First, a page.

How to Ruin a Wedding as a Photographer
The invitations are sent, the guests have arrived, and the bride is ready to walk down the aisle... but the photographer is nowhere to be found. While most wedding photographers are contractors, not participants, they play a huge part in a wedding's success. Show up late (or not at all), forget the film or focus on the wrong details and you can easily ruin a couple’s big day. Read on for a list of what "not" to do when you photograph a wedding.
Don't Check the Site in Advance: By not bothering to visit the church or reception hall, you'll save yourself plenty of time. You'll also miss pesky details like the lack of lighting at the church and the gaping hole in the wall at the reception hall. The bride and groom know who they are, so they don't need clear, well lit photos, right? Wrong! Scouting sites in advance will help you pick up on all those little details that make a big impact in your finished photos and save you from scrambling for locations on the big day.
Focus on the Wrong Guests: Sure, the bride and groom are the ones footing the bill, but the cute bridesmaid in the low cut gown is much more photogenic, right? Wrong! While pictures of the wedding party and guests are important, make sure you aren't distracted by a pretty face. The bride doesn't need 4 photos of her much prettier cousin.
Don't Bother with Insurance: Insurance is a waste of money, what could go wrong?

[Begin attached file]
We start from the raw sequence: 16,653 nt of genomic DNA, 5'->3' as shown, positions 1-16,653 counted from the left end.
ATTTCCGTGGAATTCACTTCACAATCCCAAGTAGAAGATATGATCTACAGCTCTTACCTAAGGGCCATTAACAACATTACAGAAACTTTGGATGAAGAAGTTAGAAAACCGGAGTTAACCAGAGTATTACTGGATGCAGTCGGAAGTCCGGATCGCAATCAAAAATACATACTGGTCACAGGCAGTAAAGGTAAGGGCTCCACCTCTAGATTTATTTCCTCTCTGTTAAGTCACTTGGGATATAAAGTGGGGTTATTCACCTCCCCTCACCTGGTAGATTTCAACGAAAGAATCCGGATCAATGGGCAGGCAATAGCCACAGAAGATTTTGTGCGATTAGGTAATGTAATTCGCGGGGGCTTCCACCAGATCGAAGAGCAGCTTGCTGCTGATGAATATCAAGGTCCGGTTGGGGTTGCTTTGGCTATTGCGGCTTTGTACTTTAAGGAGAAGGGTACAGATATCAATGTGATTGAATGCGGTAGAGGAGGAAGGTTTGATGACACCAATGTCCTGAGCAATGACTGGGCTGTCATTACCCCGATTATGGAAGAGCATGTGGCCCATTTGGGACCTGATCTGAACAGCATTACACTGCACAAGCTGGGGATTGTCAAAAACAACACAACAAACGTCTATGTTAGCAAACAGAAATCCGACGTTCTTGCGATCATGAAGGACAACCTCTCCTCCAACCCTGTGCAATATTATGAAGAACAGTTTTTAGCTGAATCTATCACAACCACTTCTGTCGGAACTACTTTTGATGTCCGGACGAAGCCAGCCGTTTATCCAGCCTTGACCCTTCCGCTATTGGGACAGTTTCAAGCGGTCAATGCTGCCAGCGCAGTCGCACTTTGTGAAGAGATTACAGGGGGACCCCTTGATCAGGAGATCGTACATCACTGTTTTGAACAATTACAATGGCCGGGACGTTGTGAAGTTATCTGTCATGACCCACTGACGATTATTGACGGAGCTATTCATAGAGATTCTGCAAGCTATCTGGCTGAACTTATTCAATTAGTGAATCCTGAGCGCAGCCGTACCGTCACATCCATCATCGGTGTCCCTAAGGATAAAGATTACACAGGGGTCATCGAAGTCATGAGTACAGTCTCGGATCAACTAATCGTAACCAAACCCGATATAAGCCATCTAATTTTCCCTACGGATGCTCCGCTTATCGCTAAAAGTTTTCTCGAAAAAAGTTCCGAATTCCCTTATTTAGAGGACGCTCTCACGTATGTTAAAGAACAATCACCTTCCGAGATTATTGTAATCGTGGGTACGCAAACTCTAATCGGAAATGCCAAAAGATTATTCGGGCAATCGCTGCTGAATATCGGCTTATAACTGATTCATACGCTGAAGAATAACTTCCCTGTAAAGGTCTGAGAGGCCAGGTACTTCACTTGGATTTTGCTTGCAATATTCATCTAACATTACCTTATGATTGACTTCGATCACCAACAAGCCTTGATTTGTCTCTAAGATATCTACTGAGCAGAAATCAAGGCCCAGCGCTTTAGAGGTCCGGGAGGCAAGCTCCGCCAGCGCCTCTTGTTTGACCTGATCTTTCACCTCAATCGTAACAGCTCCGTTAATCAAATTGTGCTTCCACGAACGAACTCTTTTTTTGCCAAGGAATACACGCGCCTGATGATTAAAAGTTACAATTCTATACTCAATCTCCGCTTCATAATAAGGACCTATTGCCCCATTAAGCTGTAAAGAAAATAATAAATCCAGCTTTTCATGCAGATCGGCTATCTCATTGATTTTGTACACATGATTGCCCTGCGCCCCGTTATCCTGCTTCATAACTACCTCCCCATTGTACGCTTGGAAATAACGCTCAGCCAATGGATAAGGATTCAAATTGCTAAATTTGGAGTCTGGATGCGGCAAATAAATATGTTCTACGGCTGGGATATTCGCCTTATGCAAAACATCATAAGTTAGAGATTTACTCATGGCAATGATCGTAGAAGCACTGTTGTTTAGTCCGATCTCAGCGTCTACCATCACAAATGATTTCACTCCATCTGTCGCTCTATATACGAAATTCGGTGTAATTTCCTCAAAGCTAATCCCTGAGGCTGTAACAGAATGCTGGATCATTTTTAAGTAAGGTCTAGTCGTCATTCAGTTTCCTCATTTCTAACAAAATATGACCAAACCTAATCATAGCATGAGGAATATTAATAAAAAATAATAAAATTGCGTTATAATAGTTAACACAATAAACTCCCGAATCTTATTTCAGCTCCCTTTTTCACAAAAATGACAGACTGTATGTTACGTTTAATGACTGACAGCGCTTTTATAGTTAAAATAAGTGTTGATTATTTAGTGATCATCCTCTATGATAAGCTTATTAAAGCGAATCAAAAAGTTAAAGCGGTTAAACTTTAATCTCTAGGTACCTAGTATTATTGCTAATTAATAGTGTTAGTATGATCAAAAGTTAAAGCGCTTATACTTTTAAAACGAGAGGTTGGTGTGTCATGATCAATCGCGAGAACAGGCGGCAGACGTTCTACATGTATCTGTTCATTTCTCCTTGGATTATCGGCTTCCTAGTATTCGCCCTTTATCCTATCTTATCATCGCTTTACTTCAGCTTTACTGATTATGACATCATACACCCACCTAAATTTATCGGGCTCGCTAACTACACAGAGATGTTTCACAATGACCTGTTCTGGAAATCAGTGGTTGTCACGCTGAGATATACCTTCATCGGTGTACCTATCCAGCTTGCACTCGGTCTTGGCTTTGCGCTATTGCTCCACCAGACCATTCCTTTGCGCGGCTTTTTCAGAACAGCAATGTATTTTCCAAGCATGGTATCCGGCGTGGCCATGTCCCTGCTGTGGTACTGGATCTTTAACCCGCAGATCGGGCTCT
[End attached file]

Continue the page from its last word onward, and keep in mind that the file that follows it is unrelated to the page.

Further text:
When the groom's grandma trips over your light stand; or you realize you shot the entire wedding party sans film, everyone will understand, right? Wrong! As a photographer, you open yourself to lawsuits if someone is injured by your equipment or if you fail to deliver the goods. Invest in a good insurance plan to protect yourself and your business before snapping a single exposure.
Start Big - Really Big: If you just received a camera for Christmas, and simply know you are a great photographer, book a friend's wedding as your first gig. The bride and groom will enjoy paying professional rates for amateur photos, and the best way to learn about the business is to jump in with both feet for a big event, right? Wrong! You should already have professional equipment and skills and have assisted at a few weddings or large events before attempting one on your own. Weddings are huge, once in a lifetime events, and you won't get the chance to reshoot when your $100 Walmart camera lets you down.
Don't Have a Backup Plan: You've picked out the perfect outdoor location for the wedding portraits, so your job is done for the big day, right? Wrong! People get married every day of the year, and rain, snow and inclement weather can happen. Choose an indoor venue as a backup, and make sure you have permission to shoot there, just in case you get caught in a storm.
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